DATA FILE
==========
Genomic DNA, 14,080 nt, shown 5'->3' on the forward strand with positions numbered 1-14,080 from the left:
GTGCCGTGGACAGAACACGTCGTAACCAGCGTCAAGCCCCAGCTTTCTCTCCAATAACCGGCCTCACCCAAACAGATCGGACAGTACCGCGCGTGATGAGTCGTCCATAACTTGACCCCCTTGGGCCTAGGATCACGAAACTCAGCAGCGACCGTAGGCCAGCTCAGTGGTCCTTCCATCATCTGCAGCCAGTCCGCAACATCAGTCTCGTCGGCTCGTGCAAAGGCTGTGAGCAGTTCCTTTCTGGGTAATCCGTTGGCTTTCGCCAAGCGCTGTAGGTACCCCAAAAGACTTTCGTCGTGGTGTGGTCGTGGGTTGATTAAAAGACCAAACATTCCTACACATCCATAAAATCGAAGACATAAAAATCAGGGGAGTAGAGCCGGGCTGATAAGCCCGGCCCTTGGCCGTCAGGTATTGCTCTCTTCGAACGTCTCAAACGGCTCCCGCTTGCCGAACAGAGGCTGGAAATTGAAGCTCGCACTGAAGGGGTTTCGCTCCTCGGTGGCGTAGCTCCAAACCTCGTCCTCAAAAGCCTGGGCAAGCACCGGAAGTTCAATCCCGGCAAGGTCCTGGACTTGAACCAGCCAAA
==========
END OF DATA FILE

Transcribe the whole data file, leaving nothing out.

Genomic DNA, 14,080 nt, shown 5'->3' on the forward strand with positions numbered 1-14,080 from the left:
GTGCCGTGGACAGAACACGTCGTAACCAGCGTCAAGCCCCAGCTTTCTCTCCAATAACCGGCCTCACCCAAACAGATCGGACAGTACCGCGCGTGATGAGTCGTCCATAACTTGACCCCCTTGGGCCTAGGATCACGAAACTCAGCAGCGACCGTAGGCCAGCTCAGTGGTCCTTCCATCATCTGCAGCCAGTCCGCAACATCAGTCTCGTCGGCTCGTGCAAAGGCTGTGAGCAGTTCCTTTCTGGGTAATCCGTTGGCTTTCGCCAAGCGCTGTAGGTACCCCAAAAGACTTTCGTCGTGGTGTGGTCGTGGGTTGATTAAAAGACCAAACATTCCTACACATCCATAAAATCGAAGACATAAAAATCAGGGGAGTAGAGCCGGGCTGATAAGCCCGGCCCTTGGCCGTCAGGTATTGCTCTCTTCGAACGTCTCAAACGGCTCCCGCTTGCCGAACAGAGGCTGGAAATTGAAGCTCGCACTGAAGGGGTTTCGCTCCTCGGTGGCGTAGCTCCAAACCTCGTCCTCAAAAGCCTGGGCAAGCACCGGAAGTTCAATCCCGGCAAGGTCCTGGACTTGAACCAGCCAAA